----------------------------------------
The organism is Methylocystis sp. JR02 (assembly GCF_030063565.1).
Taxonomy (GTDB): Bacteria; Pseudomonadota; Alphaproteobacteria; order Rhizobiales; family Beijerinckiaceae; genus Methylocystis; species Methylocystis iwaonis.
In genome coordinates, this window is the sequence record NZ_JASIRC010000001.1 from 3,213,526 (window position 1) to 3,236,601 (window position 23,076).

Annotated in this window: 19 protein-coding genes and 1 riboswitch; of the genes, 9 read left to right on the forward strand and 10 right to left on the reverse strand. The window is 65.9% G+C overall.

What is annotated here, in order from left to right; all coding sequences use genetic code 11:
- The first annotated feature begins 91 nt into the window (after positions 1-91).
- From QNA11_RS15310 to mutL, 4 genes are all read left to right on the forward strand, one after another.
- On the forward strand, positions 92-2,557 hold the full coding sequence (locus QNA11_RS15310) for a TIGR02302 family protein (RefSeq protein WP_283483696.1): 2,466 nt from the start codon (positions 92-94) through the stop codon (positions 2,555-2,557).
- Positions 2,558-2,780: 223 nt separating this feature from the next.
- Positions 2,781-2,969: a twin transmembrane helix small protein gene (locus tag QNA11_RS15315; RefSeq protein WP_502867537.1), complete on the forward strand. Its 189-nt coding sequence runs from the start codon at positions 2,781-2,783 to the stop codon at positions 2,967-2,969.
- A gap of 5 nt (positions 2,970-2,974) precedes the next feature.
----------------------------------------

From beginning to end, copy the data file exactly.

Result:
The organism is Methylocystis sp. JR02 (assembly GCF_030063565.1).
Taxonomy (GTDB): Bacteria; Pseudomonadota; Alphaproteobacteria; order Rhizobiales; family Beijerinckiaceae; genus Methylocystis; species Methylocystis iwaonis.
In genome coordinates, this window is the sequence record NZ_JASIRC010000001.1 from 3,213,526 (window position 1) to 3,236,601 (window position 23,076).

Annotated in this window: 19 protein-coding genes and 1 riboswitch; of the genes, 9 read left to right on the forward strand and 10 right to left on the reverse strand. The window is 65.9% G+C overall.

What is annotated here, in order from left to right; all coding sequences use genetic code 11:
- The first annotated feature begins 91 nt into the window (after positions 1-91).
- From QNA11_RS15310 to mutL, 4 genes are all read left to right on the forward strand, one after another.
- On the forward strand, positions 92-2,557 hold the full coding sequence (locus QNA11_RS15310) for a TIGR02302 family protein (RefSeq protein WP_283483696.1): 2,466 nt from the start codon (positions 92-94) through the stop codon (positions 2,555-2,557).
- Positions 2,558-2,780: 223 nt separating this feature from the next.
- Positions 2,781-2,969: a twin transmembrane helix small protein gene (locus tag QNA11_RS15315; RefSeq protein WP_502867537.1), complete on the forward strand. Its 189-nt coding sequence runs from the start codon at positions 2,781-2,783 to the stop codon at positions 2,967-2,969.
- A gap of 5 nt (positions 2,970-2,974) precedes the next feature.